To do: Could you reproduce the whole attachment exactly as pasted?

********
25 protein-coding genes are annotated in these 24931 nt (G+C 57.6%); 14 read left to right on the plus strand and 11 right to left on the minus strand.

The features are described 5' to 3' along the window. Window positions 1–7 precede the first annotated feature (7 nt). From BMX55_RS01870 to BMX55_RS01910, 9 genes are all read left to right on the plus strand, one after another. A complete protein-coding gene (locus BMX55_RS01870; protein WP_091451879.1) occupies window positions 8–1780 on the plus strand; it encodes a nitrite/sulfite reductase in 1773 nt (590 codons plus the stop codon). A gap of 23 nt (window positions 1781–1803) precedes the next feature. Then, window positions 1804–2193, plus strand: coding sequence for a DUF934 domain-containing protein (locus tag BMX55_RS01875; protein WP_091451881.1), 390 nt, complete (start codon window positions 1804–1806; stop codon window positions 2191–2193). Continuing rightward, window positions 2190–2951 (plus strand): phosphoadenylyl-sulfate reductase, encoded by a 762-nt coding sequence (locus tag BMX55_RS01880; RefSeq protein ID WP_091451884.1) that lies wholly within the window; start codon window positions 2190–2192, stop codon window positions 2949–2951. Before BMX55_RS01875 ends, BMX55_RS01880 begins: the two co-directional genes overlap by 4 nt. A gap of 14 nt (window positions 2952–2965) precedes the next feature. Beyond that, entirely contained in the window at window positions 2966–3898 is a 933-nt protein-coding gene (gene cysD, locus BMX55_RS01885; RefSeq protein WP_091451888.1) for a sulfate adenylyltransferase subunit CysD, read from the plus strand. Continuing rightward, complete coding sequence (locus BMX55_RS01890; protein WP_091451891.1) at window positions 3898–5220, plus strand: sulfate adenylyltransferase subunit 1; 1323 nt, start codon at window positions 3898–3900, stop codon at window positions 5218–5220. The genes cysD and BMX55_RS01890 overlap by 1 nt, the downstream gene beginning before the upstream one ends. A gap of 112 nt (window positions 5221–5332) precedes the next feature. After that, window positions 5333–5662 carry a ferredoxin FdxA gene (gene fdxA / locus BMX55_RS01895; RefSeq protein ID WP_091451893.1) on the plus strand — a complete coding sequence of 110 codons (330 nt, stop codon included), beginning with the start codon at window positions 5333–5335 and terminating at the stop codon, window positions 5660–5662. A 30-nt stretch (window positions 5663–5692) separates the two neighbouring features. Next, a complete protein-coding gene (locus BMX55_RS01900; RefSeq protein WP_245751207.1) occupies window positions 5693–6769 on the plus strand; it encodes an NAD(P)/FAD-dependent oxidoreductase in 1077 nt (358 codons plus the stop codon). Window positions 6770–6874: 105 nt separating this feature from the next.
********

25 protein-coding genes are annotated in these 24931 nt (G+C 57.6%); 14 read left to right on the plus strand and 11 right to left on the minus strand.

The features are described 5' to 3' along the window. Window positions 1–7 precede the first annotated feature (7 nt). From BMX55_RS01870 to BMX55_RS01910, 9 genes are all read left to right on the plus strand, one after another. A complete protein-coding gene (locus BMX55_RS01870; protein WP_091451879.1) occupies window positions 8–1780 on the plus strand; it encodes a nitrite/sulfite reductase in 1773 nt (590 codons plus the stop codon). A gap of 23 nt (window positions 1781–1803) precedes the next feature. Then, window positions 1804–2193, plus strand: coding sequence for a DUF934 domain-containing protein (locus tag BMX55_RS01875; protein WP_091451881.1), 390 nt, complete (start codon window positions 1804–1806; stop codon window positions 2191–2193). Continuing rightward, window positions 2190–2951 (plus strand): phosphoadenylyl-sulfate reductase, encoded by a 762-nt coding sequence (locus tag BMX55_RS01880; RefSeq protein ID WP_091451884.1) that lies wholly within the window; start codon window positions 2190–2192, stop codon window positions 2949–2951. Before BMX55_RS01875 ends, BMX55_RS01880 begins: the two co-directional genes overlap by 4 nt. A gap of 14 nt (window positions 2952–2965) precedes the next feature. Beyond that, entirely contained in the window at window positions 2966–3898 is a 933-nt protein-coding gene (gene cysD, locus BMX55_RS01885; RefSeq protein WP_091451888.1) for a sulfate adenylyltransferase subunit CysD, read from the plus strand. Continuing rightward, complete coding sequence (locus BMX55_RS01890; protein WP_091451891.1) at window positions 3898–5220, plus strand: sulfate adenylyltransferase subunit 1; 1323 nt, start codon at window positions 3898–3900, stop codon at window positions 5218–5220. The genes cysD and BMX55_RS01890 overlap by 1 nt, the downstream gene beginning before the upstream one ends. A gap of 112 nt (window positions 5221–5332) precedes the next feature. After that, window positions 5333–5662 carry a ferredoxin FdxA gene (gene fdxA / locus BMX55_RS01895; RefSeq protein ID WP_091451893.1) on the plus strand — a complete coding sequence of 110 codons (330 nt, stop codon included), beginning with the start codon at window positions 5333–5335 and terminating at the stop codon, window positions 5660–5662. A 30-nt stretch (window positions 5663–5692) separates the two neighbouring features. Next, a complete protein-coding gene (locus BMX55_RS01900; RefSeq protein WP_245751207.1) occupies window positions 5693–6769 on the plus strand; it encodes an NAD(P)/FAD-dependent oxidoreductase in 1077 nt (358 codons plus the stop codon). Window positions 6770–6874: 105 nt separating this feature from the next.